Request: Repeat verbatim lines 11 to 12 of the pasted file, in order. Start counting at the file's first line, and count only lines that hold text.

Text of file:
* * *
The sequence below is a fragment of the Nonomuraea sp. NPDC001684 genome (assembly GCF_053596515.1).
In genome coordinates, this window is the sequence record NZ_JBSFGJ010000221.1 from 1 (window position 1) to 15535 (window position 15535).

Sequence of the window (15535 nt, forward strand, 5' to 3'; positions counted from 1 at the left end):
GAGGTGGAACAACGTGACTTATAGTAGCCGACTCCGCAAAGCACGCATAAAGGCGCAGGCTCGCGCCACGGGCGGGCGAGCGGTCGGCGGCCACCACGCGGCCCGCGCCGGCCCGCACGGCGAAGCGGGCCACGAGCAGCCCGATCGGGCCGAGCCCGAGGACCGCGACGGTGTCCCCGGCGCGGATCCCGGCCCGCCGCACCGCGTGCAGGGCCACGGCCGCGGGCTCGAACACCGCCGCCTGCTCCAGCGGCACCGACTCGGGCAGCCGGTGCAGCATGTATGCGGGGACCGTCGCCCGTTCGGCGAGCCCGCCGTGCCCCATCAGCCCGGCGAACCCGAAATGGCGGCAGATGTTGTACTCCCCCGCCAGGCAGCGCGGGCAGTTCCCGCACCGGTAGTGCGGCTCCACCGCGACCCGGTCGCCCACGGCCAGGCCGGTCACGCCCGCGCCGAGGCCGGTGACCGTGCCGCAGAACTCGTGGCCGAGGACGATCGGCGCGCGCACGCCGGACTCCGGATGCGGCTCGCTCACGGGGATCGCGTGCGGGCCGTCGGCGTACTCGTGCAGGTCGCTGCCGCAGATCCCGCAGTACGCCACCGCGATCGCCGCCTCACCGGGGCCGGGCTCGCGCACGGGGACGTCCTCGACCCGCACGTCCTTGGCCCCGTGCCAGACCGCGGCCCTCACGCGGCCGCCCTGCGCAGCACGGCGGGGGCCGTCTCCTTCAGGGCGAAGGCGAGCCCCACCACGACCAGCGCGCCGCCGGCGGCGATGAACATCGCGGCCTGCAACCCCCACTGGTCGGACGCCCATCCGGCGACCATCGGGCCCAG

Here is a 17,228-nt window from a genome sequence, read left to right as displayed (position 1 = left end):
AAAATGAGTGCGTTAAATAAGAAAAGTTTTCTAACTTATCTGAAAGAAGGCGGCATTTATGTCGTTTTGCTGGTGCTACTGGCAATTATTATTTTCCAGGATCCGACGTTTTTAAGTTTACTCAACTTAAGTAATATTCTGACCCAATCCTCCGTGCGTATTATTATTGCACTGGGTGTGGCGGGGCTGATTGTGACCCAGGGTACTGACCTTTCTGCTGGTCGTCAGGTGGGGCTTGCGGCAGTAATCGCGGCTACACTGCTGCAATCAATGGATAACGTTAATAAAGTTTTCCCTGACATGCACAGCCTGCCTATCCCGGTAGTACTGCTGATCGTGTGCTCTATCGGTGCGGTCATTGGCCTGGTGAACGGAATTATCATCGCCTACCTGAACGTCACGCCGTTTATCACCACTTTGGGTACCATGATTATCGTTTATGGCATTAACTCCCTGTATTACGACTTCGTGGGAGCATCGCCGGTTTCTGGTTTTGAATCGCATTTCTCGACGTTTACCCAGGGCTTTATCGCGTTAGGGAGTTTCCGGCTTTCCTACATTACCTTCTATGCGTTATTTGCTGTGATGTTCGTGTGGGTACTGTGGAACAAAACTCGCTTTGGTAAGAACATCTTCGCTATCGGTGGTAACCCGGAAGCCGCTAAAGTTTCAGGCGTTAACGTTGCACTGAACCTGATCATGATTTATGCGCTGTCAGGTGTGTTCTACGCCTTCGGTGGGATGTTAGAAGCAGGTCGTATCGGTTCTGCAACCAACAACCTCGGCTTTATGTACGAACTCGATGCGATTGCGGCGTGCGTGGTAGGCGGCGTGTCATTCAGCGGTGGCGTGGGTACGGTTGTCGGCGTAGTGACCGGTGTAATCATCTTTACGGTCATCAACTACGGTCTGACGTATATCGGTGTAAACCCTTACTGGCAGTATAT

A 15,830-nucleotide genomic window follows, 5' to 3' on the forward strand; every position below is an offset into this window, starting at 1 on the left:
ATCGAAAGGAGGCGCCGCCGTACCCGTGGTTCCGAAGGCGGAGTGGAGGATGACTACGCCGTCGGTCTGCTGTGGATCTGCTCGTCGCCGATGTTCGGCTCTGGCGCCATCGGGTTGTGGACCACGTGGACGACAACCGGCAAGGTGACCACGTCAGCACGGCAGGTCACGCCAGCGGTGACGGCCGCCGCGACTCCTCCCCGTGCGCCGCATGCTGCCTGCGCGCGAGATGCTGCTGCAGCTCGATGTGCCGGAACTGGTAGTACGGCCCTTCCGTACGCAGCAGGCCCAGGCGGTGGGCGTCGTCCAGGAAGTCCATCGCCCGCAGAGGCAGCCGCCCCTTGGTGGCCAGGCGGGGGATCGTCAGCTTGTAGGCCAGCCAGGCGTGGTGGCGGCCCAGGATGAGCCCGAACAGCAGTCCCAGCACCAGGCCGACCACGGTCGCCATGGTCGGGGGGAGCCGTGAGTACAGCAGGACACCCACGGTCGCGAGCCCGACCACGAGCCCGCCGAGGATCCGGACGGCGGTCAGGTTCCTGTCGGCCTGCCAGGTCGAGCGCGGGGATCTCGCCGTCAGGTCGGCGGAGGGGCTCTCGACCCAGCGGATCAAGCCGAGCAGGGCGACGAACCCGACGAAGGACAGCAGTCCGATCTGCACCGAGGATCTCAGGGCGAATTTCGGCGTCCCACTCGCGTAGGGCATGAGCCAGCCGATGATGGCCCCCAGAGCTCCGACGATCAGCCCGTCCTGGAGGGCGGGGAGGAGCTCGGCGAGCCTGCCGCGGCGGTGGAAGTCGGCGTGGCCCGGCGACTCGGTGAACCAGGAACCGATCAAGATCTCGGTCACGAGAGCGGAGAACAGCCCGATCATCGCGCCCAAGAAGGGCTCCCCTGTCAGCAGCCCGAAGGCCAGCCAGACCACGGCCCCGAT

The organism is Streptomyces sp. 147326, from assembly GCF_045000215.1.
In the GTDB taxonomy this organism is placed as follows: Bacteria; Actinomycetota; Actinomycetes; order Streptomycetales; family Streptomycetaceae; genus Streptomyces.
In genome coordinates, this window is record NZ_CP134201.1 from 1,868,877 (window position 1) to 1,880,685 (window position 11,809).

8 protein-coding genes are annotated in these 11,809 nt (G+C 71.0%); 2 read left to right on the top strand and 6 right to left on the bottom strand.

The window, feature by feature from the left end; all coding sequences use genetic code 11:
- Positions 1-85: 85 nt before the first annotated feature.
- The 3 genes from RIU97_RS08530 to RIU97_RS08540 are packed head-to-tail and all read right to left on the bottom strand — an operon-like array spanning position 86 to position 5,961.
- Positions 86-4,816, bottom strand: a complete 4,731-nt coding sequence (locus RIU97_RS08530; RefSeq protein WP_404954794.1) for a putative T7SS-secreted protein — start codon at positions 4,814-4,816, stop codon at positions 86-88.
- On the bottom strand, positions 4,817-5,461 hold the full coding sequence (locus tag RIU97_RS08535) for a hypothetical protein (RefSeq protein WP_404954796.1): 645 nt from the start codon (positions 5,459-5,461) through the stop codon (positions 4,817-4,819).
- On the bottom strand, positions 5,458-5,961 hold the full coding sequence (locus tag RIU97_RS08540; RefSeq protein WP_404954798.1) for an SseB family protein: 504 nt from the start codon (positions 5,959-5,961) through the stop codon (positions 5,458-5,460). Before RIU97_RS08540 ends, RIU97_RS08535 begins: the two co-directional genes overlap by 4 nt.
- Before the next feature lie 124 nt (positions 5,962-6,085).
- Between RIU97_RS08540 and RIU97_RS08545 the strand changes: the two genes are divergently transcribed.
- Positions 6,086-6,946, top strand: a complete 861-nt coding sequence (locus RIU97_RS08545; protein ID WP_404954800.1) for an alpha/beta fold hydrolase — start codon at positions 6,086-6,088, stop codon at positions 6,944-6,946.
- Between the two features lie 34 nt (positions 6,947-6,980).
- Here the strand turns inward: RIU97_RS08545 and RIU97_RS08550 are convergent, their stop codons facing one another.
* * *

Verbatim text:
In genome coordinates, this window is record NZ_CP134201.1 from 1,868,877 (window position 1) to 1,880,685 (window position 11,809).

8 protein-coding genes are annotated in these 11,809 nt (G+C 71.0%); 2 read left to right on the top strand and 6 right to left on the bottom strand.